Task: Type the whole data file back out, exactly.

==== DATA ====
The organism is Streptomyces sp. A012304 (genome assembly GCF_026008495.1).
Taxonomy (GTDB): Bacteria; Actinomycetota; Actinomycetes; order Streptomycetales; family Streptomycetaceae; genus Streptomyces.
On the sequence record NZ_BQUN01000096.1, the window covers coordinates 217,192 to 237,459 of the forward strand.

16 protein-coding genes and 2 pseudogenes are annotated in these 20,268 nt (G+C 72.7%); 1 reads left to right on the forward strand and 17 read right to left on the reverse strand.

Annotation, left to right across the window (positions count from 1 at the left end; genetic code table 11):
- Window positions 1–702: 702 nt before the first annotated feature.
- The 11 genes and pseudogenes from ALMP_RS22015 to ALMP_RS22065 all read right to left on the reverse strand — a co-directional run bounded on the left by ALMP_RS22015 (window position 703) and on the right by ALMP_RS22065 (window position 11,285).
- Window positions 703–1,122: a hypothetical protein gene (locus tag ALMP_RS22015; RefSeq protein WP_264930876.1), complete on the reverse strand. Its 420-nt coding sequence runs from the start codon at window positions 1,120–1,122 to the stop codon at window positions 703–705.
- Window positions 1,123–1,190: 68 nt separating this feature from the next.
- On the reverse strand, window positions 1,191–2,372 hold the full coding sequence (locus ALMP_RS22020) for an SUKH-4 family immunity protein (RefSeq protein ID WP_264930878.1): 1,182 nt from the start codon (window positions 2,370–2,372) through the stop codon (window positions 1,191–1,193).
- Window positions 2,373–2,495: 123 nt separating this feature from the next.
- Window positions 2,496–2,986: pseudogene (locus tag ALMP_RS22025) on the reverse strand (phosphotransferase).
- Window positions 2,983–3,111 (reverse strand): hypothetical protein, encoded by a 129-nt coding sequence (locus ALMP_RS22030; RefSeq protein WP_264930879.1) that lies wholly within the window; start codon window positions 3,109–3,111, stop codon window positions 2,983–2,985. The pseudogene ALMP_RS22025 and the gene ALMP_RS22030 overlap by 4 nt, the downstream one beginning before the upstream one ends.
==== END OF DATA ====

The organism is Streptomyces sp. A012304 (genome assembly GCF_026008495.1).
Taxonomy (GTDB): Bacteria; Actinomycetota; Actinomycetes; order Streptomycetales; family Streptomycetaceae; genus Streptomyces.
On the sequence record NZ_BQUN01000096.1, the window covers coordinates 217,192 to 237,459 of the forward strand.

16 protein-coding genes and 2 pseudogenes are annotated in these 20,268 nt (G+C 72.7%); 1 reads left to right on the forward strand and 17 read right to left on the reverse strand.

Annotation, left to right across the window (positions count from 1 at the left end; genetic code table 11):
- Window positions 1–702: 702 nt before the first annotated feature.
- The 11 genes and pseudogenes from ALMP_RS22015 to ALMP_RS22065 all read right to left on the reverse strand — a co-directional run bounded on the left by ALMP_RS22015 (window position 703) and on the right by ALMP_RS22065 (window position 11,285).
- Window positions 703–1,122: a hypothetical protein gene (locus tag ALMP_RS22015; RefSeq protein WP_264930876.1), complete on the reverse strand. Its 420-nt coding sequence runs from the start codon at window positions 1,120–1,122 to the stop codon at window positions 703–705.
- Window positions 1,123–1,190: 68 nt separating this feature from the next.
- On the reverse strand, window positions 1,191–2,372 hold the full coding sequence (locus ALMP_RS22020) for an SUKH-4 family immunity protein (RefSeq protein ID WP_264930878.1): 1,182 nt from the start codon (window positions 2,370–2,372) through the stop codon (window positions 1,191–1,193).
- Window positions 2,373–2,495: 123 nt separating this feature from the next.
- Window positions 2,496–2,986: pseudogene (locus tag ALMP_RS22025) on the reverse strand (phosphotransferase).
- Window positions 2,983–3,111 (reverse strand): hypothetical protein, encoded by a 129-nt coding sequence (locus ALMP_RS22030; RefSeq protein WP_264930879.1) that lies wholly within the window; start codon window positions 3,109–3,111, stop codon window positions 2,983–2,985. The pseudogene ALMP_RS22025 and the gene ALMP_RS22030 overlap by 4 nt, the downstream one beginning before the upstream one ends.